How to Identify Authentic Domain Renewal Notices
If your business or brand is running a website, you are likely to have paid for an active domain unique to your business. Depending on the duration you paid for, an email from the registrar should show up in your email when it’s time to renew your domain.
The purpose of the email is to notify you that you need to take action before the domain expires. However, people tend to receive notifications from companies they are not familiar with and is such a common occurrence. Such emails are usually phishing scams sent by third parties hoping to access your website credentials and take over your domain.
Although phishing emails have been doing rounds for quite a while, a lot of people still fall prey to malicious schemes than you would think. Here are 4 red flags to assist you to identify a fake domain renewal notice from an authentic one.
Lack of Personalization
A lot of phishing emails do not the personalization you would otherwise expect from a credible company. When your domain registrar or web host sends you an email, the message should ideally start with a greeting including at least either of your names.
Scam emails tend to begin with “dear customer,” “hello”, or another generic phrase. Look for the logo or brand colors of your registrar as the scammers might have left them out. You might also find that the signature in the email is likely to contain unfamiliar contact details.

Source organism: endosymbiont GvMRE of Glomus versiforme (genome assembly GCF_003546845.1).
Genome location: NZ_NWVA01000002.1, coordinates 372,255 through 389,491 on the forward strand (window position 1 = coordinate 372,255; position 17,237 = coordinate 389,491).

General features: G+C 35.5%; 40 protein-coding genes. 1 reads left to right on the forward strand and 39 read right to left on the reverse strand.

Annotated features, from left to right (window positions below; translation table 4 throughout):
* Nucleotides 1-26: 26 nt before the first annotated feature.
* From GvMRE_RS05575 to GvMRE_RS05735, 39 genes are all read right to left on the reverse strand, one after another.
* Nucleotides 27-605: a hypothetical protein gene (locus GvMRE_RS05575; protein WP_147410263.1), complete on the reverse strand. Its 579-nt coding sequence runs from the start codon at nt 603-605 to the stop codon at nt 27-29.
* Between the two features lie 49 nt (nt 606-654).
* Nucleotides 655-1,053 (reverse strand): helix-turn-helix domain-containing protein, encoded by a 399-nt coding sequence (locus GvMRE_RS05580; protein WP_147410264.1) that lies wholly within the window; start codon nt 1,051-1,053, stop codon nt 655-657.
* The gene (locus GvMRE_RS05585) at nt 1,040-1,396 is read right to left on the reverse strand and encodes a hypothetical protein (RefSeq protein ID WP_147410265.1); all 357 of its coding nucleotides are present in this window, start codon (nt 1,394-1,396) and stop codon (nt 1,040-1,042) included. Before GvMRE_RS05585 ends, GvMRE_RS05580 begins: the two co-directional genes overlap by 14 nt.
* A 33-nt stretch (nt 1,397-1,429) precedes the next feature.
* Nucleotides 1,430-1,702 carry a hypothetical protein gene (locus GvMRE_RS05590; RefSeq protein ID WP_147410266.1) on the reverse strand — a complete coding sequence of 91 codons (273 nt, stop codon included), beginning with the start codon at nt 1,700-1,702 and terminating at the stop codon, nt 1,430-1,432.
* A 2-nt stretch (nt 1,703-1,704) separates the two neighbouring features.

Phishing emails are designed in a way that will motivate recipients to act without putting enough thought as to whether or not the message is authentic. Some of the tactics from the senders may include:
• Informing you the domain will expire soon.
• Urging fast payment of a charge higher than what renewal usually costs you. A domain does not cost $300.
• Threatening that you might lose your domain if renewal is not done immediately.
This strategy is meant to drive you into a panic before you realize the email is fake.
Emails from a domain almost matching that of your registrar are frequently sent by phishing scammers. You’ll find that the domain is misspelled, or the name of a strange organization may be present in the signature.
Several fake domain renewal emails are usually solicitations from third parties hoping that you’ll buy their service. The lists of registered domain names and who own them can be accessed publicly from WHOIS. People and businesses usually extract that data before sending marketing messages hidden as renewal notices with the aim of fooling recipients into buying their services.
Although the email may reveal the sender does not “register or renew domain names,” it’s likely that you will find the same kind of urgent wording used in other phishing emails. The purpose of urgency is to make it appear as if you will lose your domain if you fail to register for the advertised service immediately.
Another frequent strategy used is telling people their domain SEO or ‘search registration’ is expired and that you ought to renew with that particular website or search engines will not rank you among search results.
Once you receive a fake domain renewal notice, do not click on any links or make payments. Instead, proceed to communicate to your registrar to notify them of the scam.
To avoid getting phishing emails, you can buy domain WHOIS privacy through your domain registrar. This service conceals your data from public viewing thus rendering it very hard for people to try these sorts of scams by accessing your information.